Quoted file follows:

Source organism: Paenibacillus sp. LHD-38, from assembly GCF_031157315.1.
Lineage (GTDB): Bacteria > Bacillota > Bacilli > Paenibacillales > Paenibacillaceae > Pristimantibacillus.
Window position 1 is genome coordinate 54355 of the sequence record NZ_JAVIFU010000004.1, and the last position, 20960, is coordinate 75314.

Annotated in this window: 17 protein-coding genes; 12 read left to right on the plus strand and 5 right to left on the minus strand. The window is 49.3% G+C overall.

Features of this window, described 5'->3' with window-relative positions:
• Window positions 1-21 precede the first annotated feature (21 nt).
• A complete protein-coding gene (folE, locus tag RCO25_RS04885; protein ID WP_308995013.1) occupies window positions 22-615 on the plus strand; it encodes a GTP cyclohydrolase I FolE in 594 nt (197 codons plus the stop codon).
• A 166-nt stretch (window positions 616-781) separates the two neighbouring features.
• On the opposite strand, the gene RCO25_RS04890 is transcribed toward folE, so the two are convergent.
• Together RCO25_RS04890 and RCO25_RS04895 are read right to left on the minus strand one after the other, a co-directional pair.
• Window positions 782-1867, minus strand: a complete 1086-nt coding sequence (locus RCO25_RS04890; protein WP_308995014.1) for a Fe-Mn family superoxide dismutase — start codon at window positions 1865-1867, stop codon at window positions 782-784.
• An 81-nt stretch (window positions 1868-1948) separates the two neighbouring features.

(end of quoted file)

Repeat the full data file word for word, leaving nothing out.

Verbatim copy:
Source organism: Paenibacillus sp. LHD-38, from assembly GCF_031157315.1.
Lineage (GTDB): Bacteria > Bacillota > Bacilli > Paenibacillales > Paenibacillaceae > Pristimantibacillus.
Window position 1 is genome coordinate 54355 of the sequence record NZ_JAVIFU010000004.1, and the last position, 20960, is coordinate 75314.

Annotated in this window: 17 protein-coding genes; 12 read left to right on the plus strand and 5 right to left on the minus strand. The window is 49.3% G+C overall.

Features of this window, described 5'->3' with window-relative positions:
• Window positions 1-21 precede the first annotated feature (21 nt).
• A complete protein-coding gene (folE, locus tag RCO25_RS04885; protein ID WP_308995013.1) occupies window positions 22-615 on the plus strand; it encodes a GTP cyclohydrolase I FolE in 594 nt (197 codons plus the stop codon).
• A 166-nt stretch (window positions 616-781) separates the two neighbouring features.
• On the opposite strand, the gene RCO25_RS04890 is transcribed toward folE, so the two are convergent.
• Together RCO25_RS04890 and RCO25_RS04895 are read right to left on the minus strand one after the other, a co-directional pair.
• Window positions 782-1867, minus strand: a complete 1086-nt coding sequence (locus RCO25_RS04890; protein WP_308995014.1) for a Fe-Mn family superoxide dismutase — start codon at window positions 1865-1867, stop codon at window positions 782-784.
• An 81-nt stretch (window positions 1868-1948) separates the two neighbouring features.